For the MD of Insist Executive Search, playing sports is something he quickly adopted after observing a host of people around him playing. R Suresh describes himself as being a notorious child who loved games of all kinds. When he was 10 years old, he started playing tennis and continued it for the next five years. At such an age, a person may not often know what sport they should pursue seriously. It explains why Suresh turned to cricket when he was 15. Now, cricket was not a new found love in Suresh’s family. From his father to his elder brother, everyone played cricket ardently. His father had also competed in tournaments. In a way, Suresh’s drive to be a cricketer ran in his genes. However, like he explains, “I just did not enjoy cricket as much as I did playing tennis. So, I started playing tennis again and have been taking lessons for the past six years.”
He adds that his family has always been supportive of him playing sports, no matter what it is. He laughs, “It so once happened that I had my college exams, so I told my coach that I could not come as I was ill. My father called back my coach and told him that, ‘He will come, he is just making an excuse about his health’ and I had to go.” Luckily Suresh had two coaches when he was young: his father and his instructor. He reminisces that his father used to take him out to the club when he was learning and would ask him to hit the ball against the wall, no matter how unstructured his hit was. The years of learning has taught him to be a veteran at the game. Today, Suresh has been a part of several All India Senior Tournaments Associations (AISTA) tournaments and ranks 190 all over the nation. Modestly, Suresh says, “My current rank is not great but I am certain about the fact that I will be under the top 100 by next year.” Amidst his busy schedule, he plays for an hour from 8 a.m. to 9 a.m. five times a week. He says that he visits the US twice a year and even there, he plays tennis; he is also a part of tennis club there.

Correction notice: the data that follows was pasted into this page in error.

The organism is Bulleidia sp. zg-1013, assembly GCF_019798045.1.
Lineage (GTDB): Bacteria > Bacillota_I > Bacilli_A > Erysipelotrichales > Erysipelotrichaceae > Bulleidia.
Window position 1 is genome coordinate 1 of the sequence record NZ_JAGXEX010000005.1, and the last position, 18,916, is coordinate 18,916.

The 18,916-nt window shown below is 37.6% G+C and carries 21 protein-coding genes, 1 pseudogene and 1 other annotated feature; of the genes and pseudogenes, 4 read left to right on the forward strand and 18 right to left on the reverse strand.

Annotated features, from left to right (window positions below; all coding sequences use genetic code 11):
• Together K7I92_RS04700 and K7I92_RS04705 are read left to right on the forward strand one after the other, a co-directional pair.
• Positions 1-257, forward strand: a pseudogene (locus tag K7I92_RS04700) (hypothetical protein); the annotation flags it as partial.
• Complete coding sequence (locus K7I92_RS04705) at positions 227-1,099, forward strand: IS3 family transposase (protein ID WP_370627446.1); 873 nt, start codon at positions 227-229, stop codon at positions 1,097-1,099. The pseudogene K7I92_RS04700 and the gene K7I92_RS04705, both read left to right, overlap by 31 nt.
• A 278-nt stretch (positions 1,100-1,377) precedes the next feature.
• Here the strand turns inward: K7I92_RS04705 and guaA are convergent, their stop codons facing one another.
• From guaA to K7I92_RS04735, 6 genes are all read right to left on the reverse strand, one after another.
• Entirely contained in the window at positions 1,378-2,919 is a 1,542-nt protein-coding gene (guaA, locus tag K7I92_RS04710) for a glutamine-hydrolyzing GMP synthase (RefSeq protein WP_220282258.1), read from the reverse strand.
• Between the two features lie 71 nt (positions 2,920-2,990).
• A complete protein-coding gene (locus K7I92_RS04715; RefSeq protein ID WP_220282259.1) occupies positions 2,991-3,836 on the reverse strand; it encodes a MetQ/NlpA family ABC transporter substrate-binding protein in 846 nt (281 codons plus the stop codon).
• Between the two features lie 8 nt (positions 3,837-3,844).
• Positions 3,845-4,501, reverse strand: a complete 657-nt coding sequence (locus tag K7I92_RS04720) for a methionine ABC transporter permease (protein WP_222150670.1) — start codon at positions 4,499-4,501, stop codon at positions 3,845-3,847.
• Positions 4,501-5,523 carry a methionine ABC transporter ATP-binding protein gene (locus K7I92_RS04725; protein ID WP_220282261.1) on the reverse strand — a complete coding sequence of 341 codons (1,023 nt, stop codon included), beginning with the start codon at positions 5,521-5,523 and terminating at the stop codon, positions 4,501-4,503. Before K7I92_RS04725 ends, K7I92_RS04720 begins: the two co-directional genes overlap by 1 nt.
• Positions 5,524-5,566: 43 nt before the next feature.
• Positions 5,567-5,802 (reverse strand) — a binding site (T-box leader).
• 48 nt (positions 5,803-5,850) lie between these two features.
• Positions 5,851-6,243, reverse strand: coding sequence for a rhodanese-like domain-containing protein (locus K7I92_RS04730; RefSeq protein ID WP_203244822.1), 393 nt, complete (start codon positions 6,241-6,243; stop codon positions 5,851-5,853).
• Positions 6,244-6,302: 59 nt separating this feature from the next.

Suresh recalls the first tournament that he played. His backhand technique was a tad weak and his opponent, being a senior, could use it to his advantage. He says, “After the tournament, my opponent asked me, ‘Can you identify my weakness, because I identified yours,’ and I was appalled to hear it. I realised how pivotal it was to know your opponent’s weakness.” According to him, it is important to feel good on the day of the tournament and work on your weakness. For Suresh, tennis helped him grow as an individual and made him utilise his potential to the fullest. Playing every morning with his racket gives him the huge amount of energy that he requires to function the entire day and with this motivation, every day, he is one step closer towards rising through the ranks.